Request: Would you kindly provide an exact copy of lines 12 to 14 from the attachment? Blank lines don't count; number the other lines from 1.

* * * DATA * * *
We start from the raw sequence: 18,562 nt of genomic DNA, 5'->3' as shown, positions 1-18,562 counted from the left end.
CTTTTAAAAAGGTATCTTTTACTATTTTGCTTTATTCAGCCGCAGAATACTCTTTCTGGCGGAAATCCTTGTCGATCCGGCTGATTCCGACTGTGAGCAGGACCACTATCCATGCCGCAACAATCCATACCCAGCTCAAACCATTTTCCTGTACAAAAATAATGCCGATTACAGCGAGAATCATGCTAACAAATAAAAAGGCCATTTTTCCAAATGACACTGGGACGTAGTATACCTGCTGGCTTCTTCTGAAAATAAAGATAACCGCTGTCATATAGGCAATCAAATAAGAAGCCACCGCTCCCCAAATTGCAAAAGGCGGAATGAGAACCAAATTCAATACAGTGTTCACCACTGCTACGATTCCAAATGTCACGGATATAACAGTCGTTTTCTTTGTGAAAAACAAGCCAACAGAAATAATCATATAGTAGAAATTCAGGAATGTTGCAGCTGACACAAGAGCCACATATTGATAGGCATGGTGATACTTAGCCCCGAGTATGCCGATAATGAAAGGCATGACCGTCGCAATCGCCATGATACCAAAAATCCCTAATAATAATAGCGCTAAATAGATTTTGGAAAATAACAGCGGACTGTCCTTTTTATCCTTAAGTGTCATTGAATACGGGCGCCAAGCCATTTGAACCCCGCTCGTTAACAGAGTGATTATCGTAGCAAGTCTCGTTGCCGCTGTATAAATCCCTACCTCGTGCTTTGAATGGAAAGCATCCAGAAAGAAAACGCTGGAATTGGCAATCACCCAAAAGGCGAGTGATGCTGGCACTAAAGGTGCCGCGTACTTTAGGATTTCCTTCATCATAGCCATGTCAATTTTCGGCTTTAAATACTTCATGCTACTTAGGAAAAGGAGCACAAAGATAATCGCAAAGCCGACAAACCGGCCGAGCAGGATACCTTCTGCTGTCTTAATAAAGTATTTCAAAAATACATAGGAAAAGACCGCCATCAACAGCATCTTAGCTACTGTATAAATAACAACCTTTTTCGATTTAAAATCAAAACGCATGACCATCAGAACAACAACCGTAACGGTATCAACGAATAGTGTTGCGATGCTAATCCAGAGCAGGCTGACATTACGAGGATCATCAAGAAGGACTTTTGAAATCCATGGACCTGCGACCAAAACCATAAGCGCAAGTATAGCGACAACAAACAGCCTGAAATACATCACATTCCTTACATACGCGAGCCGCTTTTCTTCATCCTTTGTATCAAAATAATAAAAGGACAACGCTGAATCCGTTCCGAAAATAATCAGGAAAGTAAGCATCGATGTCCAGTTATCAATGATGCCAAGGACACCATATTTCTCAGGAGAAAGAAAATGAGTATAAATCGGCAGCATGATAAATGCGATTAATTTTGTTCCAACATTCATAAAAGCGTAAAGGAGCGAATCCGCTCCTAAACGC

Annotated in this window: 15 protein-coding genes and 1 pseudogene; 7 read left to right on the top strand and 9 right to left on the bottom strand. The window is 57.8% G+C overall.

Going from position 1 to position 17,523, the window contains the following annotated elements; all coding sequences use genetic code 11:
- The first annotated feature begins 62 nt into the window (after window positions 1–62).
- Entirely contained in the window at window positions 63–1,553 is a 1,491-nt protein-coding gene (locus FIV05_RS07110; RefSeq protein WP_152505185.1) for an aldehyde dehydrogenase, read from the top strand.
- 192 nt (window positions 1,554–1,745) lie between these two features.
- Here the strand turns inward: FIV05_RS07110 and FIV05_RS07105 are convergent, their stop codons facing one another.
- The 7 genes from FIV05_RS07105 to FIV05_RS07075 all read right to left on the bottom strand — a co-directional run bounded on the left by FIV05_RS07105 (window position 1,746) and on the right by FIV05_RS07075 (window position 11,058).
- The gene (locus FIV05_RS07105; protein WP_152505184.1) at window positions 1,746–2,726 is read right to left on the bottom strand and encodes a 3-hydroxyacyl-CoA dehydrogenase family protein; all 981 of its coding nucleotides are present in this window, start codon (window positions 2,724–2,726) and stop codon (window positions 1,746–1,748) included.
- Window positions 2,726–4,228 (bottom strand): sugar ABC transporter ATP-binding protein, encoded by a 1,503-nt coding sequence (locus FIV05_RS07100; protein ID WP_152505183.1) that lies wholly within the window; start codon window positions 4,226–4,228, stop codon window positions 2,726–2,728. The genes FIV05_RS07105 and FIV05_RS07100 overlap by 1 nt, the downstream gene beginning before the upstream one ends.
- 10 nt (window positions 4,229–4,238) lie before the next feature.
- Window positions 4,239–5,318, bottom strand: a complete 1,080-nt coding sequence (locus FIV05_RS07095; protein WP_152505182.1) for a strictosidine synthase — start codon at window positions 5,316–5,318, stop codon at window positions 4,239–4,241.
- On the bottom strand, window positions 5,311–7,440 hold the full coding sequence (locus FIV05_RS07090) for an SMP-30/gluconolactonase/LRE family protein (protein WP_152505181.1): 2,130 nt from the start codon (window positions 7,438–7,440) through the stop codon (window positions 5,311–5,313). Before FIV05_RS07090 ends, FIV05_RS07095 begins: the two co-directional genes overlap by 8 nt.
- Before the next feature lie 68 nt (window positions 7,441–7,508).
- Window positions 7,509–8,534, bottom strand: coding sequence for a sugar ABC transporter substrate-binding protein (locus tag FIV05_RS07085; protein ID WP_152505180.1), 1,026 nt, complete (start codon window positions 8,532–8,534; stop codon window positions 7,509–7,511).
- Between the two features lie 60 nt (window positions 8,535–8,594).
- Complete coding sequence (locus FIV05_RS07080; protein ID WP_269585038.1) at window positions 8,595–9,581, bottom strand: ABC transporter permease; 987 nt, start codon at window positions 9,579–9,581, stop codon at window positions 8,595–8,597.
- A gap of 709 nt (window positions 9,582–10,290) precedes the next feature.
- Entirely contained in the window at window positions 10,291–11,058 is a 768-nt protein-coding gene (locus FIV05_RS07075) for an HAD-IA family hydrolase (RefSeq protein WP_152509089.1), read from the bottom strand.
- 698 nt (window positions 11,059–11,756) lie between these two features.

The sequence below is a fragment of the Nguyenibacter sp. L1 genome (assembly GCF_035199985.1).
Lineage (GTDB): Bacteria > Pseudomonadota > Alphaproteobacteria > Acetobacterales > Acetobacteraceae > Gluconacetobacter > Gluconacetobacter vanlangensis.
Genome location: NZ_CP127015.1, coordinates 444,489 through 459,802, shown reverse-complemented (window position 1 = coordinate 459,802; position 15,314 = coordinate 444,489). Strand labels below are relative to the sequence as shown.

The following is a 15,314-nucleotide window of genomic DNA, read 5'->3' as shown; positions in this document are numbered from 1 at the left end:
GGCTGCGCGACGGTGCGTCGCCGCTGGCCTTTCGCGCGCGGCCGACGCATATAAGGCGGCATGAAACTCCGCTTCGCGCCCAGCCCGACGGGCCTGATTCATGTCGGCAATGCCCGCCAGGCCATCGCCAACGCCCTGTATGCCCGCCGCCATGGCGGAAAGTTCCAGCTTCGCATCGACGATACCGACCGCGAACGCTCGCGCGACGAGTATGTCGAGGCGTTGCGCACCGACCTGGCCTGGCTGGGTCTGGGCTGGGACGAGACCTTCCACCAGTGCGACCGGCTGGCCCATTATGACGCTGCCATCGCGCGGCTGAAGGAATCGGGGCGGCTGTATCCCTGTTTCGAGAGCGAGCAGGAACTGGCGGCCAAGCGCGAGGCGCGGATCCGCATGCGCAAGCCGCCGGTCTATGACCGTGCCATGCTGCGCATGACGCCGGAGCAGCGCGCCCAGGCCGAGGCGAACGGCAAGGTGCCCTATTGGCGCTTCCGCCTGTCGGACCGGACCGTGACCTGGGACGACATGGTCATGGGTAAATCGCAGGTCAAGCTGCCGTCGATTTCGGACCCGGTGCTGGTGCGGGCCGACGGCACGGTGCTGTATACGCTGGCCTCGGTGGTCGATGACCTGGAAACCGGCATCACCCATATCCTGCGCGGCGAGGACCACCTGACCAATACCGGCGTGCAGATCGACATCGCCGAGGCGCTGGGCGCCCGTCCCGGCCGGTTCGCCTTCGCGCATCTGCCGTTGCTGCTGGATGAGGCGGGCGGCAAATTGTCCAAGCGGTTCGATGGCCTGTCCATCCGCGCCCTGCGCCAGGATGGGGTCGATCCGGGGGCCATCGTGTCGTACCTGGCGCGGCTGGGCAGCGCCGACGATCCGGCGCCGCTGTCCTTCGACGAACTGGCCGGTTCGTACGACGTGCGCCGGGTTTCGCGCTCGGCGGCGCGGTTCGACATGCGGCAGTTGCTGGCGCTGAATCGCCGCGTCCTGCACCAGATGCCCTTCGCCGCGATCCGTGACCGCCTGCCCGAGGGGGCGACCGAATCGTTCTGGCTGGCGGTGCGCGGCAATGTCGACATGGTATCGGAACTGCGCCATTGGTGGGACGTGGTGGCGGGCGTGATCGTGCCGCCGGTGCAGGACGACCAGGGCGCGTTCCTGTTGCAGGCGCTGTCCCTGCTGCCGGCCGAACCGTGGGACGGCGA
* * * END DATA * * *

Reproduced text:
- 10 nt (window positions 4,229–4,238) lie before the next feature.
- Window positions 4,239–5,318, bottom strand: a complete 1,080-nt coding sequence (locus FIV05_RS07095; protein WP_152505182.1) for a strictosidine synthase — start codon at window positions 5,316–5,318, stop codon at window positions 4,239–4,241.
- On the bottom strand, window positions 5,311–7,440 hold the full coding sequence (locus FIV05_RS07090) for an SMP-30/gluconolactonase/LRE family protein (protein WP_152505181.1): 2,130 nt from the start codon (window positions 7,438–7,440) through the stop codon (window positions 5,311–5,313). Before FIV05_RS07090 ends, FIV05_RS07095 begins: the two co-directional genes overlap by 8 nt.